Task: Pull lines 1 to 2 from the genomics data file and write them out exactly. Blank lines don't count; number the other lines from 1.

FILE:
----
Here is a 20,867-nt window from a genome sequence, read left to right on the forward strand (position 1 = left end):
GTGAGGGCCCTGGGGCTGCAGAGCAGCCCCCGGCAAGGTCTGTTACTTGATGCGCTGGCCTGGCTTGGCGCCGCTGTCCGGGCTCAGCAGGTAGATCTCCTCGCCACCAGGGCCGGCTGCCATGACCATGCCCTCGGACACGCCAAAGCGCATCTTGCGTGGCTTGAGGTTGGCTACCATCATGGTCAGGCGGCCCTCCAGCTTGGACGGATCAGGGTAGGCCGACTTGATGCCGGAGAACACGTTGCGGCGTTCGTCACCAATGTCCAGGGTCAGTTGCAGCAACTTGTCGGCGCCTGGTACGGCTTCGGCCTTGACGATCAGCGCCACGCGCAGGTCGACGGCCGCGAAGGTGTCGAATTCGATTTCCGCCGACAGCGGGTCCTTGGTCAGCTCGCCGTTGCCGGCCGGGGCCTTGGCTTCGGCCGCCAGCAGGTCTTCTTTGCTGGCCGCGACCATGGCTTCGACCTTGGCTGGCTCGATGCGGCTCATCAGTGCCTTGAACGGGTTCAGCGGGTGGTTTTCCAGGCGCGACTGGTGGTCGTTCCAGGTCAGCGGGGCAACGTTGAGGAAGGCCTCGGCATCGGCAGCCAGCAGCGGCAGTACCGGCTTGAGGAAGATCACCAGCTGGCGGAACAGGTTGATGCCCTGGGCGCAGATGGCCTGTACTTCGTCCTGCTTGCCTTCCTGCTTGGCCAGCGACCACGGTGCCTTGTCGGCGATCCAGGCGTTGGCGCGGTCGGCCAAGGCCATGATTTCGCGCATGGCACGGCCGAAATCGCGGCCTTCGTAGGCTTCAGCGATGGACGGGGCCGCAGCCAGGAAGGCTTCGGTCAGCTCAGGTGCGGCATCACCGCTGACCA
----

Here is a 20,867-nt window from a genome sequence, read left to right on the forward strand (position 1 = left end):
GTGAGGGCCCTGGGGCTGCAGAGCAGCCCCCGGCAAGGTCTGTTACTTGATGCGCTGGCCTGGCTTGGCGCCGCTGTCCGGGCTCAGCAGGTAGATCTCCTCGCCACCAGGGCCGGCTGCCATGACCATGCCCTCGGACACGCCAAAGCGCATCTTGCGTGGCTTGAGGTTGGCTACCATCATGGTCAGGCGGCCCTCCAGCTTGGACGGATCAGGGTAGGCCGACTTGATGCCGGAGAACACGTTGCGGCGTTCGTCACCAATGTCCAGGGTCAGTTGCAGCAACTTGTCGGCGCCTGGTACGGCTTCGGCCTTGACGATCAGCGCCACGCGCAGGTCGACGGCCGCGAAGGTGTCGAATTCGATTTCCGCCGACAGCGGGTCCTTGGTCAGCTCGCCGTTGCCGGCCGGGGCCTTGGCTTCGGCCGCCAGCAGGTCTTCTTTGCTGGCCGCGACCATGGCTTCGACCTTGGCTGGCTCGATGCGGCTCATCAGTGCCTTGAACGGGTTCAGCGGGTGGTTTTCCAGGCGCGACTGGTGGTCGTTCCAGGTCAGCGGGGCAACGTTGAGGAAGGCCTCGGCATCGGCAGCCAGCAGCGGCAGTACCGGCTTGAGGAAGATCACCAGCTGGCGGAACAGGTTGATGCCCTGGGCGCAGATGGCCTGTACTTCGTCCTGCTTGCCTTCCTGCTTGGCCAGCGACCACGGTGCCTTGTCGGCGATCCAGGCGTTGGCGCGGTCGGCCAAGGCCATGATTTCGCGCATGGCACGGCCGAAATCGCGGCCTTCGTAGGCTTCAGCGATGGACGGGGCCGCAGCCAGGAAGGCTTCGGTCAGCTCAGGTGCGGCATCACCGCTGACCA